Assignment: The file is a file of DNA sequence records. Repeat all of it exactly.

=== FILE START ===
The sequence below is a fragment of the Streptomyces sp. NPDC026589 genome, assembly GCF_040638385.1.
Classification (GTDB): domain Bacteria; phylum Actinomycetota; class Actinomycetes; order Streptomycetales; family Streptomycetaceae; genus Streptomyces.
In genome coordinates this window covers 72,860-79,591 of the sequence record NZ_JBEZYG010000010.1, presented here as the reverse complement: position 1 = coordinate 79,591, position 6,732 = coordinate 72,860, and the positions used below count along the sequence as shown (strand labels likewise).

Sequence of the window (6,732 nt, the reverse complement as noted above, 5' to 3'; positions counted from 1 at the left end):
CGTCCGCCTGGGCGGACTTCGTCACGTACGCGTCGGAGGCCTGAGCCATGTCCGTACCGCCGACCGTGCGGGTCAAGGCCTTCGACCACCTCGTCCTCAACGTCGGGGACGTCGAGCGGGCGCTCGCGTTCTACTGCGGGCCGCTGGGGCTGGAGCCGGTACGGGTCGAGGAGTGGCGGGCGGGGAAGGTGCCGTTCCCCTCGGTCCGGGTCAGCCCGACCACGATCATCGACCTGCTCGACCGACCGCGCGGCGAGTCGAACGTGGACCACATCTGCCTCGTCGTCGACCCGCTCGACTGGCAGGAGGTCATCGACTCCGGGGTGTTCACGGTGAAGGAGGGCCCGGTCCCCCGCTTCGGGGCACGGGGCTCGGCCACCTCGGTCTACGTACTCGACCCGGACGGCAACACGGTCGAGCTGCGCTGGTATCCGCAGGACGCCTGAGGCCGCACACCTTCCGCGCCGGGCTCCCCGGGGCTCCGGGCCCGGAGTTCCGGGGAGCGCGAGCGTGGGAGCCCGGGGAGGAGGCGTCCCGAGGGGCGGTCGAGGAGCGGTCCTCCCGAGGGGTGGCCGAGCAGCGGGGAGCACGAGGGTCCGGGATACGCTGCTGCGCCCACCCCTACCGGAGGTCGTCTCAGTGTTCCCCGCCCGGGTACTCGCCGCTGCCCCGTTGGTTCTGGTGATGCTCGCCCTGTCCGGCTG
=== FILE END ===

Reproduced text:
The sequence below is a fragment of the Streptomyces sp. NPDC026589 genome, assembly GCF_040638385.1.
Classification (GTDB): domain Bacteria; phylum Actinomycetota; class Actinomycetes; order Streptomycetales; family Streptomycetaceae; genus Streptomyces.
In genome coordinates this window covers 72,860-79,591 of the sequence record NZ_JBEZYG010000010.1, presented here as the reverse complement: position 1 = coordinate 79,591, position 6,732 = coordinate 72,860, and the positions used below count along the sequence as shown (strand labels likewise).

Sequence of the window (6,732 nt, the reverse complement as noted above, 5' to 3'; positions counted from 1 at the left end):
CGTCCGCCTGGGCGGACTTCGTCACGTACGCGTCGGAGGCCTGAGCCATGTCCGTACCGCCGACCGTGCGGGTCAAGGCCTTCGACCACCTCGTCCTCAACGTCGGGGACGTCGAGCGGGCGCTCGCGTTCTACTGCGGGCCGCTGGGGCTGGAGCCGGTACGGGTCGAGGAGTGGCGGGCGGGGAAGGTGCCGTTCCCCTCGGTCCGGGTCAGCCCGACCACGATCATCGACCTGCTCGACCGACCGCGCGGCGAGTCGAACGTGGACCACATCTGCCTCGTCGTCGACCCGCTCGACTGGCAGGAGGTCATCGACTCCGGGGTGTTCACGGTGAAGGAGGGCCCGGTCCCCCGCTTCGGGGCACGGGGCTCGGCCACCTCGGTCTACGTACTCGACCCGGACGGCAACACGGTCGAGCTGCGCTGGTATCCGCAGGACGCCTGAGGCCGCACACCTTCCGCGCCGGGCTCCCCGGGGCTCCGGGCCCGGAGTTCCGGGGAGCGCGAGCGTGGGAGCCCGGGGAGGAGGCGTCCCGAGGGGCGGTCGAGGAGCGGTCCTCCCGAGGGGTGGCCGAGCAGCGGGGAGCACGAGGGTCCGGGATACGCTGCTGCGCCCACCCCTACCGGAGGTCGTCTCAGTGTTCCCCGCCCGGGTACTCGCCGCTGCCCCGTTGGTTCTGGTGATGCTCGCCCTGTCCGGCTG